Prediction of production test performances in Eastern Nankai trough methane hydrate reservoirs using 3D reservoir model

Masanori Kurihara*, Akihiko Sato, Hisanao Ouchi, Hideo Narita, Takao Ebinuma, Kiyofumi Suzuki, Yoshihiro Masuda, Tatsuo Saeki, Koji Yamamoto, Tetsuya Fujii

*Corresponding author for this work

Research output: Chapter in Book/Report/Conference proceedingConference contribution

17 Citations (Scopus)


The Research Consortium for Methane Hydrate Resources in Japan (MH21 Research Consortium) is planning to conduct production tests targeting methane hydrate (MH) reservoirs located in the Eastern Nankai Trough. Towards the successful implementation of the production tests, MH21 Research Consortium has been ev aluating MH reservoirs located in the Eastern Nankai Trough from the viewpoints of geology, geophysics, petrophysics and reservoir/production engineering. Integrating the results of these studies, we have been attempting to construct 3D reservoir models, which have been used to predict the performances of production tests through numerical simulation. This paper presents how we constructed the 3D MH reservoir models integrating the results of the log interpretation and the 3D seismic data analyses. This paper also discusses how the heterogeneities of reservoirs with a different scale such as a fault, dip and change in permeability and a well location affect the test performances referring to the results of the numerical simulation. Eastern Nankai Trough MH reservoirs are composed of alternating beds of sand layers and mud layers in turbidite sediments. First, the frames of the geological models for the vicinity of the candidate test wells including the faults were defined rigorously mainly reflecting the 3D seismic interpretation results. The insides of the frames were then divided into multiple grid layers replicating alternating sand and mud layers. The distribution of the properties of each grid layer such as lithology, porosity, permeability and MH saturation were estimated by geostatistical techniques using well log interpretation results as a hard data and seismic attributes (e.g., amplitude and acoustic velocity) as soft data. Finally, the geological models thus constructed were converted to the reservoir models by incorporating overburden and underburden layers and by specifying initial pressure and temperature. Well production test performances were then predicted through numerical simulation assuming the application of the depressurization method In addition to the base case run, case studies were conducted to examine the effects of reservoir heterogeneities and of well locations, which revealed that the large scale heterogeneities such as sealing capability and conductivity of faults and formation dip affected the short term production test performances rather than small scale heterogeneities like a small change in permeability. Furthermore, these studies showed the benefit of numerical simulation for the design of a field well test.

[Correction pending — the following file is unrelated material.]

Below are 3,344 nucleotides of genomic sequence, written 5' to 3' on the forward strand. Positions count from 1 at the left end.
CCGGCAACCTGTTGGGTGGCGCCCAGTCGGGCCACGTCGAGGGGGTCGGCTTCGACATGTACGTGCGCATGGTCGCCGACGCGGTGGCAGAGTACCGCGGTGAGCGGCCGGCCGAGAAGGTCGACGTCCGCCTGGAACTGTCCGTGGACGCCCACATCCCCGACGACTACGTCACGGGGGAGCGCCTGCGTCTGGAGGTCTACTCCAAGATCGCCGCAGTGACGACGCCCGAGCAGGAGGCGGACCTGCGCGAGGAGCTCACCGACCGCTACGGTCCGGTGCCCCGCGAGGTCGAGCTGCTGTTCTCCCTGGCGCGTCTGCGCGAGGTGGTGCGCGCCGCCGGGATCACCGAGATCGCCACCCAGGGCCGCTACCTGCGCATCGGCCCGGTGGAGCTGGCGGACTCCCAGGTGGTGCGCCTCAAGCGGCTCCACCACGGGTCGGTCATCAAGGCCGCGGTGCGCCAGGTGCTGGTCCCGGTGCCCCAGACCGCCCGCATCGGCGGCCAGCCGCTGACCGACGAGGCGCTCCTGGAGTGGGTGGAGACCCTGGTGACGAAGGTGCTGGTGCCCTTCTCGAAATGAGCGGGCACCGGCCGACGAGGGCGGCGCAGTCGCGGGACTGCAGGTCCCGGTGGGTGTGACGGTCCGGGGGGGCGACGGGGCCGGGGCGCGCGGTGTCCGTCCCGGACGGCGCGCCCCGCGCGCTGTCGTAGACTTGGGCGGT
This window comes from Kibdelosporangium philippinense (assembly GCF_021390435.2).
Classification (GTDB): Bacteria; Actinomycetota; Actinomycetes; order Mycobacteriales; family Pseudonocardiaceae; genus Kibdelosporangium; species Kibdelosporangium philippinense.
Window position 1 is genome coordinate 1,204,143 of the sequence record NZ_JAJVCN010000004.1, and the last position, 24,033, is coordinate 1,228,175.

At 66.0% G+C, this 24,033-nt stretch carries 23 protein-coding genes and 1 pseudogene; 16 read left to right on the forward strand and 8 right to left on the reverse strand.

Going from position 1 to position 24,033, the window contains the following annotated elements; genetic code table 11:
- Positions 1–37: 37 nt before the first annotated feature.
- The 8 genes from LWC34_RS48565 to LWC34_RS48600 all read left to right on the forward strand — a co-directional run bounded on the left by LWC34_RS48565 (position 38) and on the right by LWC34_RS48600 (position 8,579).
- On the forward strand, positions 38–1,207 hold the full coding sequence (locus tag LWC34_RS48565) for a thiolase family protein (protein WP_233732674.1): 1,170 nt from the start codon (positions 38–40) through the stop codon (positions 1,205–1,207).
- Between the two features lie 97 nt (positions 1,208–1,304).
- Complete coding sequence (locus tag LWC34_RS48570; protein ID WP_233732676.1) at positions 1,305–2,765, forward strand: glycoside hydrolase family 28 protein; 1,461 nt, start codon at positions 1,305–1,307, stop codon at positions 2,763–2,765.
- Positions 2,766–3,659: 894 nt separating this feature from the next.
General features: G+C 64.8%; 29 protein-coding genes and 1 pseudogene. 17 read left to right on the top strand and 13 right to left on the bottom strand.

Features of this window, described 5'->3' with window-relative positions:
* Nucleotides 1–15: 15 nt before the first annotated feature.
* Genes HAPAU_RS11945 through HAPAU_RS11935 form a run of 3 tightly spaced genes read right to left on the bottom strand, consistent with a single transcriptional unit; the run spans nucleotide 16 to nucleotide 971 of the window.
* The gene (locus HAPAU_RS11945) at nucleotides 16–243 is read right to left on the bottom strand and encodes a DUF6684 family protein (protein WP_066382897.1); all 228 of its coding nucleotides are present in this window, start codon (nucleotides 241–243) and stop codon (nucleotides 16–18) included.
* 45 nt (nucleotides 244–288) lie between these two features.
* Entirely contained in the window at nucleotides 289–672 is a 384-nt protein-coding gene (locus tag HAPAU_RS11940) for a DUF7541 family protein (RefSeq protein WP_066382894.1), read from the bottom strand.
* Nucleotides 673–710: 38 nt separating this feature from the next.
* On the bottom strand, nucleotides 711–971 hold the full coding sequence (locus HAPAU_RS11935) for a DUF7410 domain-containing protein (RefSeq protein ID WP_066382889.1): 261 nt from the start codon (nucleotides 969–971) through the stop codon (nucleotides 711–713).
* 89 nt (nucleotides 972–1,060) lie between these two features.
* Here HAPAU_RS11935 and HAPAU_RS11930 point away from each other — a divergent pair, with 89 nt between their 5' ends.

Original languageEnglish
Title of host publicationOffshore Technology Conference 2010, OTC 2010
PublisherOffshore Technology Conference
Number of pages22
ISBN (Print)9781617384264
Publication statusPublished - 2010
Externally publishedYes

Publication series

NameProceedings of the Annual Offshore Technology Conference
ISSN (Print)0160-3663

ASJC Scopus subject areas

  • Safety, Risk, Reliability and Quality
  • Ocean Engineering
  • Energy Engineering and Power Technology
  • Mechanical Engineering


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